• Trans-sister Radio by Chris Bohjalian: For anyone who wants to understand better what it’s like to be transgender, this novel explores the many complex issues and feelings through a love story.
  • City of Light by Lauren Belfer: Set against the backdrop of the birth of the electric industry in 1901 Buffalo and the Niagara Falls area, this is the story of a young woman with a past. The novel has murder, intrigue, and a strong female protagonist.


  • One True Way by Shannon Hitchcock: A sweet and necessary middle grade book about a young girl figuring out she’s gay in the 70s.
  • White Houses by Amy Bloom: A historical fiction account of the relationship between Eleanor Roosevelt and Lorena Hickok. I wanted to like this book, but it just felt so slow.
  • The Lost Girls of Camp Forevermore by Kim Fu: Follows the lives of several women after they experienced a tragedy together at summer camp. It was a quick read.
  • Going into Town: A Love Letter to New York by Roz Chast: This graphic novel, written as a somewhat guide to NYC, sort of a love letter to what the author loves about it is so charming and funny. I highly recommend it.
  • The Stranger Beside Me by Ann Rule: All I knew about Ted Bundy before now was that he went to my high school and he was able to take young women in broad daylight because he was a pretty good looking guy. After reading a thriller based on him, I decided to read more.
  • Watched Love, Simon: “Everyone deserves a great love story. But for seventeen-year old Simon Spier it’s a little more complicated: he’s yet to tell his family or friends he’s gay and he doesn’t actually know the identity of the anonymous classmate he’s fallen for online. Resolving both issues proves hilarious, terrifying and life-changing.” Go see it!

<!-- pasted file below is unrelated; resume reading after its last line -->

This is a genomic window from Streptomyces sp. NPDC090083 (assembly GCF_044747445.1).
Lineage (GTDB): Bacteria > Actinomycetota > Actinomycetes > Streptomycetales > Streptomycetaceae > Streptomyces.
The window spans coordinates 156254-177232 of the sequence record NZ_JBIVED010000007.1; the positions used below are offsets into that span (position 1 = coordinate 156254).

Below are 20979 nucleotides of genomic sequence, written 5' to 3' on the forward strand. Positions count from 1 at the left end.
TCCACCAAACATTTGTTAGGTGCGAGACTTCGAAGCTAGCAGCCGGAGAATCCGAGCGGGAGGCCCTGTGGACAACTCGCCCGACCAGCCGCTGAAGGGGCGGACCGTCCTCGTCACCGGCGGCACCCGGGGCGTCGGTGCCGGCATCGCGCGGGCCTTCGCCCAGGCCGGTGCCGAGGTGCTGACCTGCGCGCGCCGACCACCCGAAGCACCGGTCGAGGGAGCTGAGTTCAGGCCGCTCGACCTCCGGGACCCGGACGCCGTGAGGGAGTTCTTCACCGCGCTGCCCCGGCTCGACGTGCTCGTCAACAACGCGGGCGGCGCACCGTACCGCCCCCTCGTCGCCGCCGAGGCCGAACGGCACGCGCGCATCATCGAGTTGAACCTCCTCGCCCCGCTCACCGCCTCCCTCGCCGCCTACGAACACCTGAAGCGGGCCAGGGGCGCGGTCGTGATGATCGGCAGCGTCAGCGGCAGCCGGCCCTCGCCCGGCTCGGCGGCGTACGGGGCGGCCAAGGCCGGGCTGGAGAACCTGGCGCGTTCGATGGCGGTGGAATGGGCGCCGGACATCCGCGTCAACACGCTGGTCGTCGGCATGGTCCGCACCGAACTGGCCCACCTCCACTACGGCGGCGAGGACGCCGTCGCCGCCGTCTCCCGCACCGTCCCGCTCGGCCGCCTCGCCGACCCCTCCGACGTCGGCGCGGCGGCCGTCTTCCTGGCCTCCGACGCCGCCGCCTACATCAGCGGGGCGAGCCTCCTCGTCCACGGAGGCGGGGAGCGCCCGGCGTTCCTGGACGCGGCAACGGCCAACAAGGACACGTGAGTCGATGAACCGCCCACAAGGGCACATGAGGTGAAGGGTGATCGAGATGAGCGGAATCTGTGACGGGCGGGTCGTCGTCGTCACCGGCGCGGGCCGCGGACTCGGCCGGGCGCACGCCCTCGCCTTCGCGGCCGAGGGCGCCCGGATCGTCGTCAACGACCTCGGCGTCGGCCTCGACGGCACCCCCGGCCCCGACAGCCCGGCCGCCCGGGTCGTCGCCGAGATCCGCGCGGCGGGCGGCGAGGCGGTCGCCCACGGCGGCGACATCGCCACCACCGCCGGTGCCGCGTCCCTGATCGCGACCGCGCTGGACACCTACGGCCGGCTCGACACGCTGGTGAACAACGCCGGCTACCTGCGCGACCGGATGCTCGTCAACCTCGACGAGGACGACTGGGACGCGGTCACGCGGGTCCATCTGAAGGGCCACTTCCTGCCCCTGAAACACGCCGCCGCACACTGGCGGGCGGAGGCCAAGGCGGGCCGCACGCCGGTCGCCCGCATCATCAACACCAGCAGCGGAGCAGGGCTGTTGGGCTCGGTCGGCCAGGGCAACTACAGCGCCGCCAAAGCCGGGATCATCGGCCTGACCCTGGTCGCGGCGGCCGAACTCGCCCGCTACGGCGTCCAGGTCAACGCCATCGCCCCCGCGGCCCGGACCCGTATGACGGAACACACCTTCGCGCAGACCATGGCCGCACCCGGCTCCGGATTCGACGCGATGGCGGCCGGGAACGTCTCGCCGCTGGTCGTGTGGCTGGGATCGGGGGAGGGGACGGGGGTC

• Everything Sucks! On Netflix Have 90s nostalgia? Check out this series on Netflix about a bunch of teens growing up in Boring Oregon in the 90s.
  • Thor Ragnarok: I don’t usually like superhero movies, but I’ll watch anything directed by Taika Waititi. I was not disappointed; it was a fun movie!
  • Lady Bird: I enjoyed it, i wouldn’t say it was the most awesome thing i’ve ever seen, but it was well done. It was neat that it was took place the same year i was a senior in high school.
  • Channel Zero: No End House Like creepy shows? Check out this series from SyFy now on DVD. it’s the second season of Channel Zero, but each season is a different story, so you don’t have to start with the first. “A young woman and her group of friends visit a bizarre house of horrors only to find themselves questioning whether it is a tourist attraction or something more sinister”.


  • To anyone who enjoys an engaging story line that you can not let go of, humor, romance, pathos and the feeling that a book would make an excellent movie, please try How To Walk Away by Katherine Center. Fans of Emily Giffin, Jane Green, Janet Evanovich, Liane Moriarty, and Jennifer Weiner will all enjoy this witty, spellbinding, light, yet moving tale. I was hooked from the very first sentence. Literally.
  • Are You My Mother? by Alison Bechdel: This memoir is beautifully and intelligently written and drawn. Alison Bechdel (author of the comic strip Dykes To Watch Out For) writes about her complicated relationship with her mother and her journey from childhood to adulthood with humor, wit and intelligence. For anyone who has had a complicated relationship with a parent, who has struggled to come into their own, or has lived the examined life. This book will appeal to fans of the graphic novel Hyperbole And A Half by Allie Brosh.
  • I am currently listening to We Are Water by Wally Lamb. This book tells the story of a family in Three Rivers, Connecticut, a fictional town in which many of Lamb’s novels take place. Different characters are telling their story in the first person and, in this entertaining audio presentation, they are read with great expression by a cast of talented actors. This is a good book for readers of psychological fiction. Fans of Pat Conroy, Anita Shreve, Anne Rivers Siddons, and Donna Tartt are a good bet for this audiobook.
    This is not a good novel for people who don’t like to read about trauma and abuse as both of these are present in this story.